- Slides: 16
Interpretation of Data
Interpretation of data Although the information contained in charts and diagrams is normally clear, it usually requires some written comment It is usual to introduce the information with a general comment and then describe or comment on the most significant or important information
Vocabulary aid As can be seen/according to/as it is shown in/it can be seen from (the chart, diagram, table, graph) From the table/figures/data/results/information it can be concluded/seen/estimated/calculated
Describing change There was a minimal/slight/small/slow/gradual/steady/marked/larg e/ dramatic/sharp/rapid/sudden (rise, fluctuation, decrease, decline, reduction, fall, drop)
Exercise Look at the Chart 1 (Distribution of the world’s population by continent) and comment on the percentage of the world’s population living in Europe in 1900 using the information from the chart
Suggested answer As can be seen from the chart, Europe had the second-largest population in 1900. It accounted for 25% of the world’s population in that year, while Asia accounted for more than 50%. It had a considerably larger population than Africa, Latin America, North America and Oceania.
Exercise Comment the information in the graph 1: Population of the UK Estimate the UK population for the year 2021. Base your prediction on the trend shown in the graph:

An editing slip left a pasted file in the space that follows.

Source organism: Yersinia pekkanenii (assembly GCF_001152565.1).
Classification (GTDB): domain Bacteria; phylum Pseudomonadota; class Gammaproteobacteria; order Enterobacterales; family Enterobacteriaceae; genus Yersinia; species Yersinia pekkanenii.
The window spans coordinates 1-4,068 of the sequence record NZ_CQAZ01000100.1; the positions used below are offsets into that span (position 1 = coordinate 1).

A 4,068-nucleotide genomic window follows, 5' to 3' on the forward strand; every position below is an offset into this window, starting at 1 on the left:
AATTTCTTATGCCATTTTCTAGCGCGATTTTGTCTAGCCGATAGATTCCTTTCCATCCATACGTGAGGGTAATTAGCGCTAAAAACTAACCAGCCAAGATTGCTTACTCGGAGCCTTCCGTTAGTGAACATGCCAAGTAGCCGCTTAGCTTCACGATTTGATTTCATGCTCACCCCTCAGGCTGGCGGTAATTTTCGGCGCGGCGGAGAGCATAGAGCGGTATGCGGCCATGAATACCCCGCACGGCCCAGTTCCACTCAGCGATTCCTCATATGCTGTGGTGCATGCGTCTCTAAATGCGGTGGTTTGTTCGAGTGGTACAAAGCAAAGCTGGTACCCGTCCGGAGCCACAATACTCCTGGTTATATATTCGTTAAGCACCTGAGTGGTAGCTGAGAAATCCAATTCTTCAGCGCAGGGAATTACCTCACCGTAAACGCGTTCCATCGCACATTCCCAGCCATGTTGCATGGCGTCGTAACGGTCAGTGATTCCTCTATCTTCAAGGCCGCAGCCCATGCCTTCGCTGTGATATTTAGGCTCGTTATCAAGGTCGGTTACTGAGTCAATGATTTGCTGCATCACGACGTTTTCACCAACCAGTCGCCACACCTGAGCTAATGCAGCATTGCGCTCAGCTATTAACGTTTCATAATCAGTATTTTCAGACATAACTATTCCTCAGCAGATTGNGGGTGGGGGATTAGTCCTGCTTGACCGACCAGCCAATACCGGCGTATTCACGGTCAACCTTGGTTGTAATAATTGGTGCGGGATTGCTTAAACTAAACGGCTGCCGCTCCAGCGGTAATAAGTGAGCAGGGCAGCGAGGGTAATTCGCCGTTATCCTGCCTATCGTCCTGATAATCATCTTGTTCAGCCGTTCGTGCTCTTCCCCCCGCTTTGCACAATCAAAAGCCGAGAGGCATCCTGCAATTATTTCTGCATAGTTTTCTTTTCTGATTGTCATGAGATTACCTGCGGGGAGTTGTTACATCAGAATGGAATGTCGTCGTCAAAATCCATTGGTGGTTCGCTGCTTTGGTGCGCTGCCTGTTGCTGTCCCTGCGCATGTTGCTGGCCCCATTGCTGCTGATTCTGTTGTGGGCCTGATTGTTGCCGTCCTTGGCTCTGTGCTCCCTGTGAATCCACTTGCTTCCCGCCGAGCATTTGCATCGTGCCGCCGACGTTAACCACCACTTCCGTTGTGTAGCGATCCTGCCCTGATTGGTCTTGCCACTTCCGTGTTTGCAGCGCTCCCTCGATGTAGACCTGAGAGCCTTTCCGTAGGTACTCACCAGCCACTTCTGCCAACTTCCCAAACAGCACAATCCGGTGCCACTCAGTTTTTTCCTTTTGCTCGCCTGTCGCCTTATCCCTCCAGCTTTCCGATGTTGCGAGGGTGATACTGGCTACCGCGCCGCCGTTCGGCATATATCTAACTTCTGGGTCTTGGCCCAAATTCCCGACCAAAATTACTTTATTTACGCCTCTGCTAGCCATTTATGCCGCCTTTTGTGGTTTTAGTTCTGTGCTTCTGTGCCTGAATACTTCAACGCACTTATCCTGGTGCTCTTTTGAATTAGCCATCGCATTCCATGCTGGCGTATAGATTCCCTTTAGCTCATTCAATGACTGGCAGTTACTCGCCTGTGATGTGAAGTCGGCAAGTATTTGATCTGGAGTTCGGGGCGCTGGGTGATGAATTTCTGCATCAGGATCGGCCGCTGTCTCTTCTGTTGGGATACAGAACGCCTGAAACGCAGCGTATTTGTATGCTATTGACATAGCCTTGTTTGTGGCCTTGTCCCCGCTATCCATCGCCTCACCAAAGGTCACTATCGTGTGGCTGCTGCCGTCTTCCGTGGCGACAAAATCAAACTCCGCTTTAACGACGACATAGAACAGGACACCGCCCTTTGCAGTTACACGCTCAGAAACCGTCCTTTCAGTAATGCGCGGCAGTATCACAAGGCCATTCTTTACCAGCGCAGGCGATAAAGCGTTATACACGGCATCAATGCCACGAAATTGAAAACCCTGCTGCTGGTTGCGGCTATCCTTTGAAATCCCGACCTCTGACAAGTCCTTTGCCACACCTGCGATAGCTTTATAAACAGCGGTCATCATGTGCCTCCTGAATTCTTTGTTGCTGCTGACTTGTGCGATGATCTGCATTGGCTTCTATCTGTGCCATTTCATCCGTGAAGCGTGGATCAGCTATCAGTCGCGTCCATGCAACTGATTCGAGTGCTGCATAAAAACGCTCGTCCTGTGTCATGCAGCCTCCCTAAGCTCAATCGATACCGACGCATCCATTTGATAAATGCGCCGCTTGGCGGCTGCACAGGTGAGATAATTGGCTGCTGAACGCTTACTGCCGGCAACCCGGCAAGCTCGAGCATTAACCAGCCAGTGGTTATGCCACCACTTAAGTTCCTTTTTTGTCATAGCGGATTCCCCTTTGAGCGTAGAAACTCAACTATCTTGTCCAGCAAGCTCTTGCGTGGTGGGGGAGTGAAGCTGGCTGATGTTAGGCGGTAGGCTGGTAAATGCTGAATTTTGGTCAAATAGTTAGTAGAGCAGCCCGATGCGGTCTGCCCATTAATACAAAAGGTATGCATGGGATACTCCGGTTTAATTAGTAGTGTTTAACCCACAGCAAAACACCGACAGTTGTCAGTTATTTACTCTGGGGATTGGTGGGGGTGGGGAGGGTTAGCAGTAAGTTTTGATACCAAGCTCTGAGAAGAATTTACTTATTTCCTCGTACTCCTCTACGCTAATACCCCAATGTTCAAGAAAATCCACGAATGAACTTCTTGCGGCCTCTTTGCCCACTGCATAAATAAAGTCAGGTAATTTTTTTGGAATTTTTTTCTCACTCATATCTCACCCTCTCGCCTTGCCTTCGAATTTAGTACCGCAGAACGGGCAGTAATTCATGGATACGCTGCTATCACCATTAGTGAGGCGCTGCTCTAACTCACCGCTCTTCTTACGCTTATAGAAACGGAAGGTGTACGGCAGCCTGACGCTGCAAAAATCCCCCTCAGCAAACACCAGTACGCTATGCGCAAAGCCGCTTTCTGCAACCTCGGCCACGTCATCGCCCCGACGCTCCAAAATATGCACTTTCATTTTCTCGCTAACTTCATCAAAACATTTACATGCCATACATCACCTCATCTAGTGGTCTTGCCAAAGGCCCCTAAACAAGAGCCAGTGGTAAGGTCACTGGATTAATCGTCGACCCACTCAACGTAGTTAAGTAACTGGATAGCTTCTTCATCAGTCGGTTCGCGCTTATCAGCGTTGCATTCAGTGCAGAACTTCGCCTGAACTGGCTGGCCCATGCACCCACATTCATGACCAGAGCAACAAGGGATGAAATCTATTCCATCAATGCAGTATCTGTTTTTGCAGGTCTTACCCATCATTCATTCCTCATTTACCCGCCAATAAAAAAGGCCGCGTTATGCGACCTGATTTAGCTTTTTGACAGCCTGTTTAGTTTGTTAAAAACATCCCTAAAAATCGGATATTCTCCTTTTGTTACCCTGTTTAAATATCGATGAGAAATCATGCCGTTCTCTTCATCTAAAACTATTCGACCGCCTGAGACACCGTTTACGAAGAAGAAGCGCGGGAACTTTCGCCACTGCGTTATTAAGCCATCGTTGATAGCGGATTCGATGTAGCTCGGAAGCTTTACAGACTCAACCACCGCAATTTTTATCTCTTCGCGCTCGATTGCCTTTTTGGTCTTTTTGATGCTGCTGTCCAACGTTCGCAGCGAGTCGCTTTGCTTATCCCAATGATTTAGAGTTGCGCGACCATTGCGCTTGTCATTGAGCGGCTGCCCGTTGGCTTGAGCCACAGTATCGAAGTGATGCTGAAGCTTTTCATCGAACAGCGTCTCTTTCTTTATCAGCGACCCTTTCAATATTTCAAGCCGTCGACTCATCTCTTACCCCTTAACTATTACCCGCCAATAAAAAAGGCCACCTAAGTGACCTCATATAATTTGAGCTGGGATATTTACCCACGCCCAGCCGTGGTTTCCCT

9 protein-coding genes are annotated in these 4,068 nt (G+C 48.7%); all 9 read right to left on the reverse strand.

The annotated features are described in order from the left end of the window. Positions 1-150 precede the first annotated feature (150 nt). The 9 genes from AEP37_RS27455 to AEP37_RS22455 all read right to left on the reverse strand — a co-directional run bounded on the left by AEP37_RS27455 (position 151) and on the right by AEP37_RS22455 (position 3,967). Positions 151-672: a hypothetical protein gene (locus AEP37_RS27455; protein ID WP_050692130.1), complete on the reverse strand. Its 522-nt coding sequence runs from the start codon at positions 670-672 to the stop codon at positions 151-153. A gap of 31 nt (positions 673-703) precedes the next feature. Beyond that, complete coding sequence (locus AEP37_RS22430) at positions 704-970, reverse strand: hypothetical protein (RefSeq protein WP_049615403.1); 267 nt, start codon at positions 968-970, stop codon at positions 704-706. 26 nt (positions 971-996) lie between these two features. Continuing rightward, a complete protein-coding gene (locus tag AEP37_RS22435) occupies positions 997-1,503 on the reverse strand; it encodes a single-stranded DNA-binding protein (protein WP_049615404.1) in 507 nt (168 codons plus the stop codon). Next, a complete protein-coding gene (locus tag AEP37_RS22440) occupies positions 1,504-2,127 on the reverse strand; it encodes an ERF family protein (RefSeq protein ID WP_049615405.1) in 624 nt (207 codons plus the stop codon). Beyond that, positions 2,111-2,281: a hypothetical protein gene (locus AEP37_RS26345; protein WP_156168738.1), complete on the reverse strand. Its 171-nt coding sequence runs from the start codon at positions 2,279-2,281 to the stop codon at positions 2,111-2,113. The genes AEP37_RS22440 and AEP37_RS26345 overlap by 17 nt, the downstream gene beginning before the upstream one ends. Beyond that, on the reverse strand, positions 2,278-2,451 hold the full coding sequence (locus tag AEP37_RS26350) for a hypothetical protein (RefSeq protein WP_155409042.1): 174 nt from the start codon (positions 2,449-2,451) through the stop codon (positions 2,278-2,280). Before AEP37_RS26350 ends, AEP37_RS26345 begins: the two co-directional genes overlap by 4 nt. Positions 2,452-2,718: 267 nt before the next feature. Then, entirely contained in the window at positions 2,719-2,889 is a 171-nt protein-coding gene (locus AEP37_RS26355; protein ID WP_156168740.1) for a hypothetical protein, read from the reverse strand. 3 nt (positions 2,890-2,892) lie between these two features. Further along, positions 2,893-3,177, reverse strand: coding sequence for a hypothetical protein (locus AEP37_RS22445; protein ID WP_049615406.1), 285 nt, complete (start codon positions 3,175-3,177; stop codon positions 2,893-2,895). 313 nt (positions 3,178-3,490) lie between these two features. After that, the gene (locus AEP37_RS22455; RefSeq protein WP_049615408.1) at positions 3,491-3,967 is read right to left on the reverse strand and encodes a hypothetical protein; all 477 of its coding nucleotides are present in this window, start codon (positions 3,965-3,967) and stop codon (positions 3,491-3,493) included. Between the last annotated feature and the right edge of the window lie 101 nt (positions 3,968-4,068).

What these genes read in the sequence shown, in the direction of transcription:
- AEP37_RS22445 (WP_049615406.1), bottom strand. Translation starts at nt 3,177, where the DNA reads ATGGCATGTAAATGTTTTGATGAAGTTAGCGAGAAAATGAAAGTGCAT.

Suggested answer As can be seen from the graph 1, during the period 1811 to 1991 there was a steady increase in the population growth in the UK. At the beginning of the period the population was around 13 million and by the end it had grown to 56 million. The fastest growth was from 1811 to 1911; thereafter, the growth was more gradual.
DESCRIPTION Describe the population of your country and its trend.
Suggested answer The diagram shows the numbers of live births and deaths in the period from 1950 to 2007. The total number of deaths remained close to 50, 000 throughout the period. An exception is the period around 1960 which recorded particular lows of slightly above 40, 000, but the trend soon recovered. As concerns live births, the situation is vastly different. In the period of 57 years, the number of live births dropped dramatically from as many as 95, 000 in 1950 to slightly over 40, 000 in 2007. The decrease has been relatively steady.
Generalised comments Look at Diagram 2: Average weekly expenditure per family in Britain (1996) and write generalised comments
Comment the following trends in expenditure:
Thank you for your attention!